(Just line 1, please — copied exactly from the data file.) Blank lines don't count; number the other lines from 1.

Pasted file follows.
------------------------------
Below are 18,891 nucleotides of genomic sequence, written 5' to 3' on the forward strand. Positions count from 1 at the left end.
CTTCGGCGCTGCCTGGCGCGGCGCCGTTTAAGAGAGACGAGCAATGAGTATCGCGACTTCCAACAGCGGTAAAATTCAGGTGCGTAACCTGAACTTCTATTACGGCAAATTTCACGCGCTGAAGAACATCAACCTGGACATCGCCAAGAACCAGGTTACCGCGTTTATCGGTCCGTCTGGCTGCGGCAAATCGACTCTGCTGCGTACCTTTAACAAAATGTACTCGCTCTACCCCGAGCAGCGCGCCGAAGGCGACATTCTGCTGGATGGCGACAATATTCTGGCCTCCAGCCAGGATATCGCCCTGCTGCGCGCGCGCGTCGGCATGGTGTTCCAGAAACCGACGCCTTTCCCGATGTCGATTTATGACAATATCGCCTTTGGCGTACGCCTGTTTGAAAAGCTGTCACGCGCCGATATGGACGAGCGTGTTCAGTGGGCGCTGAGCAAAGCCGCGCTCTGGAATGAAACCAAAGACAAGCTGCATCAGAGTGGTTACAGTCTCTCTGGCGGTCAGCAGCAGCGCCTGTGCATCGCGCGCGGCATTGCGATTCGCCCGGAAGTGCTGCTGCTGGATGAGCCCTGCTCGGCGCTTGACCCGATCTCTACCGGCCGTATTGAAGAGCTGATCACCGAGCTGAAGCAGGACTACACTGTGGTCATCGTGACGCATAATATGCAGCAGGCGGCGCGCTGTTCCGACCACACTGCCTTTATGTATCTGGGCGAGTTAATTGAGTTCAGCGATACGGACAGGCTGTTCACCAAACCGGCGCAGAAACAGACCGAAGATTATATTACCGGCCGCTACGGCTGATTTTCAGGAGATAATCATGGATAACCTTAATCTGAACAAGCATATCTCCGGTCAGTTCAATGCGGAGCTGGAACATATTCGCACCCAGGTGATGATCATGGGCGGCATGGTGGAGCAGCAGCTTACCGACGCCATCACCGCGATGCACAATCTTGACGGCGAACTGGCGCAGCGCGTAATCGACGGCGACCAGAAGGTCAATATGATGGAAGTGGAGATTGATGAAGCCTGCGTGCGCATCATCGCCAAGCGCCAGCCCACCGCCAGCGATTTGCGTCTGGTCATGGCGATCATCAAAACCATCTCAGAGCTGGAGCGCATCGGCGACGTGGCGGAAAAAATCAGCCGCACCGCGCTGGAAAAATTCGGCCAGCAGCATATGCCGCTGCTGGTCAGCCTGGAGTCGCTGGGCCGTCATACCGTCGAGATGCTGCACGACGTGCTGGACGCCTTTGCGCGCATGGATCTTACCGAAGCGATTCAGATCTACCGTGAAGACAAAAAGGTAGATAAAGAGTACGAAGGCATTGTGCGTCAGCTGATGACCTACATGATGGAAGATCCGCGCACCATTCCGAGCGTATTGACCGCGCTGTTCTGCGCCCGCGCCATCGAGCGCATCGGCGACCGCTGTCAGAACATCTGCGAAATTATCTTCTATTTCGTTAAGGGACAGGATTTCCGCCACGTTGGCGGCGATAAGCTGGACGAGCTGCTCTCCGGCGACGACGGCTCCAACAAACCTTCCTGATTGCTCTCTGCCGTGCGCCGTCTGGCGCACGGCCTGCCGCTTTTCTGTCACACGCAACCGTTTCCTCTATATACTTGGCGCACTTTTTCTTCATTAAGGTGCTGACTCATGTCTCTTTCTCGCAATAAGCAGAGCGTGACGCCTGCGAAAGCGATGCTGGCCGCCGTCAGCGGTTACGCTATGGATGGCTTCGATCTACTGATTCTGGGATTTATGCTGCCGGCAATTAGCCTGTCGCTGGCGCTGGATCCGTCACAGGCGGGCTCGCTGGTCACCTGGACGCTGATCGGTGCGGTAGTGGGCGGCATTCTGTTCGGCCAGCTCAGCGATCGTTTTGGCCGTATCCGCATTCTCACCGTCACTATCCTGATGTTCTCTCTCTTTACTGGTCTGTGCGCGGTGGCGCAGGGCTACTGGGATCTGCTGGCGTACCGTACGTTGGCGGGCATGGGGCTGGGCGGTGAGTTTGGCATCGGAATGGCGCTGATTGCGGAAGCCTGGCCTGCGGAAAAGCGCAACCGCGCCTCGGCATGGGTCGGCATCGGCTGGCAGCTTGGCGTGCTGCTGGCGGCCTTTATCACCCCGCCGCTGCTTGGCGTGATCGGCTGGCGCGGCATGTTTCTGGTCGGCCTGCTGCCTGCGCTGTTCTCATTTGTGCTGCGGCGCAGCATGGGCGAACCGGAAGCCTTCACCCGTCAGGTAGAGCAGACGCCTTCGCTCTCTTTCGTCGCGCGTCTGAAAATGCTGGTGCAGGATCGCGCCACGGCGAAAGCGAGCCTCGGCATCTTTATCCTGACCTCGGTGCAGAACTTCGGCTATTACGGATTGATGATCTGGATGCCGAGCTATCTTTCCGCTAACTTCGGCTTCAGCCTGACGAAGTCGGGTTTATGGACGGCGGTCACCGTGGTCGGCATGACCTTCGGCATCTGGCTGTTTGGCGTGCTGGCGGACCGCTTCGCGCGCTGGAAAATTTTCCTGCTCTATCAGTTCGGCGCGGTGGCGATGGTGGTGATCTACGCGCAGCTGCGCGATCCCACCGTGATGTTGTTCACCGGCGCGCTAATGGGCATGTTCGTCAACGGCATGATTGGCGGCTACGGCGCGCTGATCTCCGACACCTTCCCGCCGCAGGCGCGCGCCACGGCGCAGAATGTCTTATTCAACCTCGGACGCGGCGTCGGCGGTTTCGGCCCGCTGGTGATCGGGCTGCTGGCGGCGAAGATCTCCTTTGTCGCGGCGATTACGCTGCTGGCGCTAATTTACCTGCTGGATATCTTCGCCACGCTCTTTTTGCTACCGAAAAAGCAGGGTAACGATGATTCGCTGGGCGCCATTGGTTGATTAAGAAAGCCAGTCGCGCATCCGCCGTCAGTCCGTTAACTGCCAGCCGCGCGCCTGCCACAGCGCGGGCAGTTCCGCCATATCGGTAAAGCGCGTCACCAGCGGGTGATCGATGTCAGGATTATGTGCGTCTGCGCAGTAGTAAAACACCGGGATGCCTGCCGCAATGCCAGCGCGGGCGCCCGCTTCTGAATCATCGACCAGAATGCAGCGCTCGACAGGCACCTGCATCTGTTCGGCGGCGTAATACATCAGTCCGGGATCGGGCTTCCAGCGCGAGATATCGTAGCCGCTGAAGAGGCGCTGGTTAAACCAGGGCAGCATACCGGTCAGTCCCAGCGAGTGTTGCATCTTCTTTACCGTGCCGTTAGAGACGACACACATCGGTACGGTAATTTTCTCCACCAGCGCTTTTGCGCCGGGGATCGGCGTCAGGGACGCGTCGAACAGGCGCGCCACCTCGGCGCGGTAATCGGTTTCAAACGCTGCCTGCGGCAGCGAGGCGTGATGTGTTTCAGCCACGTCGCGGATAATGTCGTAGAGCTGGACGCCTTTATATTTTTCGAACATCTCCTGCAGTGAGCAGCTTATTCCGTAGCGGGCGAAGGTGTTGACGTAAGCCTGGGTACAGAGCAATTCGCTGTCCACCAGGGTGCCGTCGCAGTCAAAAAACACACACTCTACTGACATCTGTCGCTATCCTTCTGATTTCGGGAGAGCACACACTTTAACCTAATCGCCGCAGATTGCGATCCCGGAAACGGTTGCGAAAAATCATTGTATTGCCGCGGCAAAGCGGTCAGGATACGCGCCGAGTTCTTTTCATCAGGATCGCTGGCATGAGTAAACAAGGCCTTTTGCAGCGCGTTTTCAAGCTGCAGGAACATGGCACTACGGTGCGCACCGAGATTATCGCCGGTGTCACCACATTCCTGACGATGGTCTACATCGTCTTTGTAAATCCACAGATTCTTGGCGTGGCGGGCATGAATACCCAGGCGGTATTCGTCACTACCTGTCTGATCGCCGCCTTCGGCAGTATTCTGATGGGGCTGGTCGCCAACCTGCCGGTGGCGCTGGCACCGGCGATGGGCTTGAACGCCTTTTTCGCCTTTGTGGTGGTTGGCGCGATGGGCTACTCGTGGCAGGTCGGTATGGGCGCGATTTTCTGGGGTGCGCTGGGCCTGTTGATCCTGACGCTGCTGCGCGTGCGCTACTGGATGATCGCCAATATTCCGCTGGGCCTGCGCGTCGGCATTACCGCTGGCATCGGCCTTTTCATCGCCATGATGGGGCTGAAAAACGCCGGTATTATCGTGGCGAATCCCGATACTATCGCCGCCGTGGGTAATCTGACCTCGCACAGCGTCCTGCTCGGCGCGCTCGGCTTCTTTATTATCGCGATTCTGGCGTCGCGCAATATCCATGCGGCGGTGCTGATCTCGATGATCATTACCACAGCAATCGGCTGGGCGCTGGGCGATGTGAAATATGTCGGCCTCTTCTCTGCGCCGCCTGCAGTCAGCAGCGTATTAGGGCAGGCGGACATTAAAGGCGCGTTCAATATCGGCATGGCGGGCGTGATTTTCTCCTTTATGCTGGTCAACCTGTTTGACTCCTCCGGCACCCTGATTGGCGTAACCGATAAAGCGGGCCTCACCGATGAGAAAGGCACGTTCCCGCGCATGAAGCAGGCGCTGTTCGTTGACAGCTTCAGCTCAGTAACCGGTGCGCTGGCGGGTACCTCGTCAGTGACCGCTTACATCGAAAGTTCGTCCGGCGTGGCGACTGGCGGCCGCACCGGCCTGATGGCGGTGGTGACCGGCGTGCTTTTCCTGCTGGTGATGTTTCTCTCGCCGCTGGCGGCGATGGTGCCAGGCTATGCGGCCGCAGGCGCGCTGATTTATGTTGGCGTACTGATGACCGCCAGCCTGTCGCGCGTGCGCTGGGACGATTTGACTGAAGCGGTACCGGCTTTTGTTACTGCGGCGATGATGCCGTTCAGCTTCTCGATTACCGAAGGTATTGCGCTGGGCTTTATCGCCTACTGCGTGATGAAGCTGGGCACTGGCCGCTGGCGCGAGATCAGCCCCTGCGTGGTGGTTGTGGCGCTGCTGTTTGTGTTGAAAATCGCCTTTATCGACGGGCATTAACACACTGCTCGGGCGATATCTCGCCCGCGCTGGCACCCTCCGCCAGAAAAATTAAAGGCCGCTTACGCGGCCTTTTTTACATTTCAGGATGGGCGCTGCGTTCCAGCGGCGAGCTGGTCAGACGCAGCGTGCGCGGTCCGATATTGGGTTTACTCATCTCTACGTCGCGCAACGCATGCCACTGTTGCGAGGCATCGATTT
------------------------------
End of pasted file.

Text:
Below are 18,891 nucleotides of genomic sequence, written 5' to 3' on the forward strand. Positions count from 1 at the left end.